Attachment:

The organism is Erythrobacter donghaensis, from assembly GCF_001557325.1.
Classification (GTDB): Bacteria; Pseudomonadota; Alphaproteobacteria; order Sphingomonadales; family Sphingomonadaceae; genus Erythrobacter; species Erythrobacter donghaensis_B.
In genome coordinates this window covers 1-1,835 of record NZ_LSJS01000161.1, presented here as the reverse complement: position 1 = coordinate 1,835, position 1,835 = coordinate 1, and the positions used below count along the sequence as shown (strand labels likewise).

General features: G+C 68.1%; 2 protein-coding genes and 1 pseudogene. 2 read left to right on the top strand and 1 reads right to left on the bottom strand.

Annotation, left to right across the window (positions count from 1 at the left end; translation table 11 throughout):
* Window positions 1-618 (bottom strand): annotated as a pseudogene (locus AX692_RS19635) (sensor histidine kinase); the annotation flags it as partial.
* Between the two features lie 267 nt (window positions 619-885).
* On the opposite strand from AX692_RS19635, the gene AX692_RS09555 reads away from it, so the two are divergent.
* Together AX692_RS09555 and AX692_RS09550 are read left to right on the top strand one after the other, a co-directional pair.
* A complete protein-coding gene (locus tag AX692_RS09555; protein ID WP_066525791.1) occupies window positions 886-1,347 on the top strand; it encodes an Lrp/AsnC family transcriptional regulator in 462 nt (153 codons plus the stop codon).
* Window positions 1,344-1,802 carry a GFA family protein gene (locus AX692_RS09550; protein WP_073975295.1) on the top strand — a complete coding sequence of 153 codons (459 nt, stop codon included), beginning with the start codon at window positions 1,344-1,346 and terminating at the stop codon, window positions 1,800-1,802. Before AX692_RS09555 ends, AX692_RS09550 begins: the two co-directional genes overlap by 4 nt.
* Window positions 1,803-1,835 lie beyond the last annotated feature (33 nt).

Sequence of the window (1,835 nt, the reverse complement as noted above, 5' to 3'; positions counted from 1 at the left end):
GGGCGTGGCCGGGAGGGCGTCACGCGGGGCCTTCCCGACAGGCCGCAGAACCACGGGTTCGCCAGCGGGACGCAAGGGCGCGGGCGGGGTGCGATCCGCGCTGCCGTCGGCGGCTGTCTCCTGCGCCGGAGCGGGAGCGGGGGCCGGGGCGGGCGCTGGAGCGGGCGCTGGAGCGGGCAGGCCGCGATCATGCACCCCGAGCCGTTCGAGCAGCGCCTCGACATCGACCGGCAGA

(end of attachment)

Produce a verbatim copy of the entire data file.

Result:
The organism is Erythrobacter donghaensis, from assembly GCF_001557325.1.
Classification (GTDB): Bacteria; Pseudomonadota; Alphaproteobacteria; order Sphingomonadales; family Sphingomonadaceae; genus Erythrobacter; species Erythrobacter donghaensis_B.
In genome coordinates this window covers 1-1,835 of record NZ_LSJS01000161.1, presented here as the reverse complement: position 1 = coordinate 1,835, position 1,835 = coordinate 1, and the positions used below count along the sequence as shown (strand labels likewise).

General features: G+C 68.1%; 2 protein-coding genes and 1 pseudogene. 2 read left to right on the top strand and 1 reads right to left on the bottom strand.

Annotation, left to right across the window (positions count from 1 at the left end; translation table 11 throughout):
* Window positions 1-618 (bottom strand): annotated as a pseudogene (locus AX692_RS19635) (sensor histidine kinase); the annotation flags it as partial.
* Between the two features lie 267 nt (window positions 619-885).
* On the opposite strand from AX692_RS19635, the gene AX692_RS09555 reads away from it, so the two are divergent.
* Together AX692_RS09555 and AX692_RS09550 are read left to right on the top strand one after the other, a co-directional pair.
* A complete protein-coding gene (locus tag AX692_RS09555; protein ID WP_066525791.1) occupies window positions 886-1,347 on the top strand; it encodes an Lrp/AsnC family transcriptional regulator in 462 nt (153 codons plus the stop codon).
* Window positions 1,344-1,802 carry a GFA family protein gene (locus AX692_RS09550; protein WP_073975295.1) on the top strand — a complete coding sequence of 153 codons (459 nt, stop codon included), beginning with the start codon at window positions 1,344-1,346 and terminating at the stop codon, window positions 1,800-1,802. Before AX692_RS09555 ends, AX692_RS09550 begins: the two co-directional genes overlap by 4 nt.
* Window positions 1,803-1,835 lie beyond the last annotated feature (33 nt).

Sequence of the window (1,835 nt, the reverse complement as noted above, 5' to 3'; positions counted from 1 at the left end):
GGGCGTGGCCGGGAGGGCGTCACGCGGGGCCTTCCCGACAGGCCGCAGAACCACGGGTTCGCCAGCGGGACGCAAGGGCGCGGGCGGGGTGCGATCCGCGCTGCCGTCGGCGGCTGTCTCCTGCGCCGGAGCGGGAGCGGGGGCCGGGGCGGGCGCTGGAGCGGGCGCTGGAGCGGGCAGGCCGCGATCATGCACCCCGAGCCGTTCGAGCAGCGCCTCGACATCGACCGGCAGA